Archives for category: Sports

Ortiz: Thomas Anderson/Newscom; Bonner: Danny Bollinger/Getty Images; Parros: Jeff Gross/Getty Images; Valdes: Adrian Dennis/AFP/Getty Images; Janikowski: Ezra Shaw/Getty Images

Roger Lowenstein’s review of Charley Rosen’s Bullpen Diaries: Mariano Rivera, Bronx Dreams, Pinstripe Legends, and the Future of the New York Yankees in Bloomberg Businessweek, provides some great insight, by way of an idiosyncratic look at baseball, into our culture’s illogical addiction to specialization and the general human tendency to become guided by misperceptions simply because they’re measurable:

The aphorism “You manage what you measure” can explain a great deal of the world’s foolish behavior. The corporate chief executive who tries to kowtow to Wall Street rather than attend to business is, after all, simply enhancing his company’s stock price—which is what we measure.

The most savory part of the piece, however, is Lowenstein’s unorthodox claim that the closing pitcher may be much less important than we think. Indeed, that the very notion of preserving a great pitcher until the closing innings of the game is almost tantamount to the Lakers saving Kobe for the second half.

To fully understand the illogic of designating the closer exclusively for ninth-inning work – and other so-called specialists for the seventh and eighth innings – one must remember that runs are equally valuable no matter the inning in which they are scored. This extreme specialization is motivated less by strategy than by managerial insecurity. A game lost in the eighth inning provokes the question of who was pitching and why the manager didn’t yank him. A game lost in the fourth is simply a loss.

So, by extension, the more than $130 million Mariano Rivera’s earned during his, albeit exceptional, career as a closer is illogical as well (Rivera’s role is so specialized he’s only called out of the bullpen in the ninth inning and only if the game’s close – a fact that jacked the nominal value of each out he pitched last year up to $83,000). One has to ask, taking Lowenstein’s cue, ‘Is an out that comes in the ninth inning worth that much more than one that comes in the first?’ Of course, not everything involving dollar signs is amenable to reason. But Rivera’s outrageous salary does serve  to demonstrate at least one truth -nowadays, contrary to the conventional wisdom, it obviously pays to be boxed-in.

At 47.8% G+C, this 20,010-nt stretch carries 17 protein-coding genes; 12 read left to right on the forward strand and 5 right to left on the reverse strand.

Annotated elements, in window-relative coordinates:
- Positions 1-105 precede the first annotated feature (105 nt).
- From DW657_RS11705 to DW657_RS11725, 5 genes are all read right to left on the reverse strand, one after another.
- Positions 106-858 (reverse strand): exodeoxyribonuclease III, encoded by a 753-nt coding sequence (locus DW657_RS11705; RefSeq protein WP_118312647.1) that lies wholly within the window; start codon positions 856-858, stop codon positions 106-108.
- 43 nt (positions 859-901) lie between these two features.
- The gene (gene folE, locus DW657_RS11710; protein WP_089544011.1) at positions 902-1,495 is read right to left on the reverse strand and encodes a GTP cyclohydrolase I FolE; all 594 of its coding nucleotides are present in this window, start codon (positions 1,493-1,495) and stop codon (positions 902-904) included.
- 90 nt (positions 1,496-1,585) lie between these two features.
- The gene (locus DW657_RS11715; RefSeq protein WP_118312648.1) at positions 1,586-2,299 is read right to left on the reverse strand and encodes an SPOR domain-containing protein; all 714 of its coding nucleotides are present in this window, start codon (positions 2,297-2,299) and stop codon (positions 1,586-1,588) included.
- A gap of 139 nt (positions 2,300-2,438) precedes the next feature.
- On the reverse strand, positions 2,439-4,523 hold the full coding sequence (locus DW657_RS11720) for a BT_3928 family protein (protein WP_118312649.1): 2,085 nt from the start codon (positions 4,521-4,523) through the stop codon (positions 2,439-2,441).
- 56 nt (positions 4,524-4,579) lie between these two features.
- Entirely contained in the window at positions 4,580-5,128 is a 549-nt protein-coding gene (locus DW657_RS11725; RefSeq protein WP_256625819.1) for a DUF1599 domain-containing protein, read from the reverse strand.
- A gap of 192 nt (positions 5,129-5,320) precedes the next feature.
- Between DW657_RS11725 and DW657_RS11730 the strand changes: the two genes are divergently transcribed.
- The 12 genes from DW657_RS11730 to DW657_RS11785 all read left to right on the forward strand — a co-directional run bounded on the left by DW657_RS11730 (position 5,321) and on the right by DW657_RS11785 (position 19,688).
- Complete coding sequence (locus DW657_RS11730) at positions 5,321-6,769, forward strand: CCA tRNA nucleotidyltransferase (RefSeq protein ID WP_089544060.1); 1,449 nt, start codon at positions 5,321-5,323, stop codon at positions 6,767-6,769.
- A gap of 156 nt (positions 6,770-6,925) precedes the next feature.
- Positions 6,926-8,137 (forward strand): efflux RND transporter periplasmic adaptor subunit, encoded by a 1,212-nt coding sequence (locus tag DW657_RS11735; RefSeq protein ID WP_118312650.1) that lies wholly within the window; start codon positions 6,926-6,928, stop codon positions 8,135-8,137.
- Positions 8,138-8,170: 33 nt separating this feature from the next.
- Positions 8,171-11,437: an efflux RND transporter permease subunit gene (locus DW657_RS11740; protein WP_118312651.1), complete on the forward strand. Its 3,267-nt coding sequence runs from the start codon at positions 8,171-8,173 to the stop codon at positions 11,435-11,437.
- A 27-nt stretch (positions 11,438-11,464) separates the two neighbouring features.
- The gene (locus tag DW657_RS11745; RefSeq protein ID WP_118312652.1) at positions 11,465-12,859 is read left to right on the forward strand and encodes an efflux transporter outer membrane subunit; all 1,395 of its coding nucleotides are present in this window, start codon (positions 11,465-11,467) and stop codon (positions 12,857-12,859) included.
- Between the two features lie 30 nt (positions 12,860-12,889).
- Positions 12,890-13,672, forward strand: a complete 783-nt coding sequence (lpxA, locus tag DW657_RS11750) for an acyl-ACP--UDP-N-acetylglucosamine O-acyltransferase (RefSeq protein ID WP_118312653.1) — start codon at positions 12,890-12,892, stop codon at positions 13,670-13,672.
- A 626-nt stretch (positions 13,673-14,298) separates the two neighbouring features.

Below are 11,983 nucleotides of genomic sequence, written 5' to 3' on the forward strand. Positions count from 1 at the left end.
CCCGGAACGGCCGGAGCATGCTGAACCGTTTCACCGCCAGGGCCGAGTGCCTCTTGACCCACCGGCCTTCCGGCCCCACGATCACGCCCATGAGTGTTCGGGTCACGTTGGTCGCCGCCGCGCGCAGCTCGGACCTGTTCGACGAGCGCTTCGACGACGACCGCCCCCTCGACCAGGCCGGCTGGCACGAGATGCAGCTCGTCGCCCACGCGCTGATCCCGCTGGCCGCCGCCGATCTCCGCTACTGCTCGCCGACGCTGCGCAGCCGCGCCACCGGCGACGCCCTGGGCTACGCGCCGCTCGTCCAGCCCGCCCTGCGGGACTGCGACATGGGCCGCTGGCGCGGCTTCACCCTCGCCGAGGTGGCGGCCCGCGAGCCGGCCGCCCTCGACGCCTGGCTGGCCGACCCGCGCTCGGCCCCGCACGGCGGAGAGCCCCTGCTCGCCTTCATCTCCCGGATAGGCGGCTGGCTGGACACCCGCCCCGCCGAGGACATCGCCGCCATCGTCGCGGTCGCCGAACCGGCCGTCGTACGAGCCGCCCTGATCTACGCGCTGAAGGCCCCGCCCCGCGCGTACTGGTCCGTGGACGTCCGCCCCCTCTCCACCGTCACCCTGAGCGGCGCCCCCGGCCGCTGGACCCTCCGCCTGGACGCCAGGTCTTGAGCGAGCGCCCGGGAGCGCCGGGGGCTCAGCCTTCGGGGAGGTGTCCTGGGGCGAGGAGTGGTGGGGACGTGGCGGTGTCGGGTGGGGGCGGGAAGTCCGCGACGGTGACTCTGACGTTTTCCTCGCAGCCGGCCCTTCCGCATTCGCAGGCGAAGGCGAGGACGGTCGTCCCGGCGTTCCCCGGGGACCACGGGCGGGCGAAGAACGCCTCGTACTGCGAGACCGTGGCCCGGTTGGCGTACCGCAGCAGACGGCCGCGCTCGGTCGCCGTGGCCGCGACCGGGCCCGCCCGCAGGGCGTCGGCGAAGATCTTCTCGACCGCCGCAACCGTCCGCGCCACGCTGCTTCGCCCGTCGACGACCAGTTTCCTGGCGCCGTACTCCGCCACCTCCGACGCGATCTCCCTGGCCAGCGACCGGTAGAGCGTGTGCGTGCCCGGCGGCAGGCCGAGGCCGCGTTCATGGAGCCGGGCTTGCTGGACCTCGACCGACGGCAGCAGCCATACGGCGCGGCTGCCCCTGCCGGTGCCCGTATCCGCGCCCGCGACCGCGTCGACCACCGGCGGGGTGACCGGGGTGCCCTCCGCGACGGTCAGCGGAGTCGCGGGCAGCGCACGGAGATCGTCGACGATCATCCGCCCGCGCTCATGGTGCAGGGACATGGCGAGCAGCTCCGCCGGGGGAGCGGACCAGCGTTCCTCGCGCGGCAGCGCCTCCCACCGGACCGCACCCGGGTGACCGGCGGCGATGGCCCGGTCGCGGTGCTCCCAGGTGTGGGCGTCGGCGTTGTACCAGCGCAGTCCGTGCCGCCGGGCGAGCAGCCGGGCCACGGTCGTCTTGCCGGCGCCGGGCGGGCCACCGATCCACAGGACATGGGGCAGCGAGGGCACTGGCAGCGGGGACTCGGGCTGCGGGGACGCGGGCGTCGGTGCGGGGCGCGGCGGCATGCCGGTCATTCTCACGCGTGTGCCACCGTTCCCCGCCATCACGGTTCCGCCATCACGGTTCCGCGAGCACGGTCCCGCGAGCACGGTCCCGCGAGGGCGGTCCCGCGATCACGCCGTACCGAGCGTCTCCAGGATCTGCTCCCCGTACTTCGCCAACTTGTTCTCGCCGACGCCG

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In the first stanza of Oliver Goldsmith’s “The Deserted Village,” a poem about the effects of the mass exodus of people from England’s sylvan villages to America, there’s a line that goes: “Dear lovely bowers of innocence and ease, / Seats of my youth, when every sport could please.” This, of course, describes Goldsmith’s representative village before everyone left, before the vitality went. The poem’s beginning is freighted with a strong pre-lapsarian nostalgia – these were the days of contentment, of community, of a healthy respect for natural cycles:

When toil remitting lent its turn to play,
And all the village train, from labour free,
Led up their sports beneath the spreading tree;
While many a pastime circled in the shade,
The young contending as the old survey’d;
And many a gambol frolick’d o’er the ground,
And sleights of art and feats of strength went round;
And still, as each repeated pleasure tir’d,
Succeeding sports the mirthful band inspir’d;
The dancing pair that simply sought renown
By holding out to tire each other down.

There’s a strong respect for, and satisfaction to be gained from, play or sport. Things are valued much more for what they are, by themselves, than for the marginal value that accrues to the villagers through their exploitation. All of this changes in the succeeding stanzas, where something extra is to be gained on top of the value one might get from the activities alone. The second and third stanzas introduce us to the imagery of kings, of princes, of tyrants accompanied by striking images of decadence and its logical extension – decay.

Which brings me to LeBron James’s despicable, shameful post-game press conference remarks on Sunday after the Miami Heat’s meltdown loss to the feisty (and much more respectable) Dallas Mavericks. There wasn’t too much that the King could say in response to all of those vassals who were salivating at his virtual decapitation by Dirk and his fellow executioners, so he put his own royal spin on the Schadenfreude: